Primarily the right to exist in its totality and oneness is denied. The child internalizes very early on the necessity of resorting to who he/she is, to come to be a caricature version of him/herself, devising mechanisms to survive the aggressions. In this process of expropriation of racial identity, the child is subjected to adverse situations. The sense of undervalue, inadequacy and rejection is common.
This is a process of great psychological suffering. The child has spaces denied, begins to perceive his/her place in the world from a spectator perspective of his/her own history, apart, without the power of decision and action. Therefore, denying their own features, their skin color, and ancestry becomes a defense. It is a means of survival against the sensation of self-annihilation.
We can verify this picture, when observing the research with pre-school children: Souza (2002), points out that black children have often revealed the desire to be branca (white), de cabelo liso (with straight hair), wanting to compare themselves with the characters of the children’s stories, reinforcing the image that the black child makes of him/herself, evidencing the denial of their racial condition.
How do we strengthen our children?
With absolute certainty, the promotion of public policies in social spaces will be of great value with regard to the protection and mental health of black children, however, we know that racism has deep roots, and we cannot expect the public sphere to transform itself, so we need to strengthen our children even before they have contact with the wider social milieu.
Unfortunately because of a number of issues, including cultural ones, children don’t have a repertoire to face this cycle of aggression. There is no talk about race, color and social position within the family. Much of this behavior is due to a false protection against racism: denial of origins and traits in order to suffer less and be better accepted. However, as the research data show, there is no lessened suffering.
We construct the image we have of ourselves, taking as a reference the people closest to our relationship, because of this we talk about Family.
Throughout development the child constructs him/herself as subject and identifies him/herself as “I”, from the relation with the other. In this process that happens even in the first years of life, it is necessary for the child to feel secure of the love of his parents or caregivers, that he/she knows that his/her home is his/her territory.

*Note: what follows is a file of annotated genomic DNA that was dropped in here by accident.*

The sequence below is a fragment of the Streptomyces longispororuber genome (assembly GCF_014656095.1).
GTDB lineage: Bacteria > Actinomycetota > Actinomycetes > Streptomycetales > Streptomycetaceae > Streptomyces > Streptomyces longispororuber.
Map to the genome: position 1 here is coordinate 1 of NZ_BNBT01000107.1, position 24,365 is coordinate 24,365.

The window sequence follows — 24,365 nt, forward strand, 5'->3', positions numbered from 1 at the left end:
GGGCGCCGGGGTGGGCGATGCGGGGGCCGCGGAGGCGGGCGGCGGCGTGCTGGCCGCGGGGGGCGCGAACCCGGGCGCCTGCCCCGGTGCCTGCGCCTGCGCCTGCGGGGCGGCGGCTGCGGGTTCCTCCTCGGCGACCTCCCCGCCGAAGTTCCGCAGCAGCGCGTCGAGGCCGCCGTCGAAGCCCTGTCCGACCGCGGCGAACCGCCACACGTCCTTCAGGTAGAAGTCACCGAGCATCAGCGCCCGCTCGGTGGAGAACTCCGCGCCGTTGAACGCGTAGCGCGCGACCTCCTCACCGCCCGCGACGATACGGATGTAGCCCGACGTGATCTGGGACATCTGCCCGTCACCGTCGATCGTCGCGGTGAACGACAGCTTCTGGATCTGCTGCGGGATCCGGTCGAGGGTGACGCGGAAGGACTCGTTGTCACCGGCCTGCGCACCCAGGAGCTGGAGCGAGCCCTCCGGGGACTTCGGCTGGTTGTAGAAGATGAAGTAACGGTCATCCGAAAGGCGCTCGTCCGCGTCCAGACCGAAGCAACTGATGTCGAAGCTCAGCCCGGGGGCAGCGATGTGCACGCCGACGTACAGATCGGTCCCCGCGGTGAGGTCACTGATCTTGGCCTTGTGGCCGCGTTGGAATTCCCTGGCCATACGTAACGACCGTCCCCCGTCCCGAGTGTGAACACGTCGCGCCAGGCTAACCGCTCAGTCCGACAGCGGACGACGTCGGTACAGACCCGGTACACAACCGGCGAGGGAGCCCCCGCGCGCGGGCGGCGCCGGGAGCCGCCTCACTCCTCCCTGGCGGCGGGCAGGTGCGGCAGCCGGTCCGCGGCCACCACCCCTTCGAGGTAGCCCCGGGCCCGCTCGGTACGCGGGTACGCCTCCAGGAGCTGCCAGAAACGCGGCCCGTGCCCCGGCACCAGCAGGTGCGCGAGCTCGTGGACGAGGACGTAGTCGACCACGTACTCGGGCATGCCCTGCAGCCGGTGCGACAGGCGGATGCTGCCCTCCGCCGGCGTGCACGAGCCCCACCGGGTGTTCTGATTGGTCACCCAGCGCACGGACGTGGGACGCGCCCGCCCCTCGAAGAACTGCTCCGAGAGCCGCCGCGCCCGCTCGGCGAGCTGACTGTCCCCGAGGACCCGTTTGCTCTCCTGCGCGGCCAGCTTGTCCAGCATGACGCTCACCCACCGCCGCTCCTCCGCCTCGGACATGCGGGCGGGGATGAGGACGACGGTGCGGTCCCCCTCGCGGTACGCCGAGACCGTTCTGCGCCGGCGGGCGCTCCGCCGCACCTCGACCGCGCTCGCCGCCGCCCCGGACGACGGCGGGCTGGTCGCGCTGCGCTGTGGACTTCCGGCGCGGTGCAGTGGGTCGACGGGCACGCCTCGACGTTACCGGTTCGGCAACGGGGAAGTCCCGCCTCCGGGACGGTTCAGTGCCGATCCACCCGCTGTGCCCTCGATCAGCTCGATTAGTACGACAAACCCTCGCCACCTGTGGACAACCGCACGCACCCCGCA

Even before being inserted in a social environment, the great reference of space of speech and of belonging is the familiar environment. It is in this space that he/she must feel secure, be heard and welcomed, regardless of what he/she does or how he/she is.
We need to talk about race. It is important for the child to come into contact with representative figures, in which he/she recognizes himself: stories, toys, games, anything that favors imagination and offers good references. It’s important that he/she develops autonomy about him/herself and their decisions.
SILVA, V. A.; ANDRADE, L. H. C. Considerações sobre o corpo em Lacan. Estudos em Psicologia São Paulo. n. 1, p. 143-149, 2002.
LOPES, S.C.J.; A vivencia do Racismo e do Sexismo na Infância e na Adolescência e a Construção da Identidade das Meninas Negras. Cadernos Imbondeiro. João Pessoa, v.2, n.1, 2012.
MÁXIMO, O.C.A.T; Vieira, L. R.C.F.L; Lins, B.L.S. Processos de identidade social e exclusão racial na infância. Psicologia em Revista, Belo Horizonte, v. 18, n. 3, p. 507-526, dez. 2012.
CIAMPA, Antônio da Costa. Identidade. In: W. Codo & S. T. M Lane (Orgs.). Psicologia social: o homem em movimento (pp. 58-75), São Paulo: Brasiliense, 1984.
ABRAMOWICZ, A; Oliveira, F. Um estudo sobre a creche: o que as Práticas educativas produzem e revelam sobre a questão racial?. 2004. 112. Dissertação de Mestrado – Universidade Federal de São Carlos. São Paulo. 2004.
Source: Blogueiras Negras
- In Brazil, it is common to refer to men and women as tio (uncle) or tia (aunt) if they have a close relationship with a child even if they are not actually related to them. This can include persons in the family through marriage or people who the child interacts with on a daily basis such as a bus driver who takes the child to school/daycare and back home.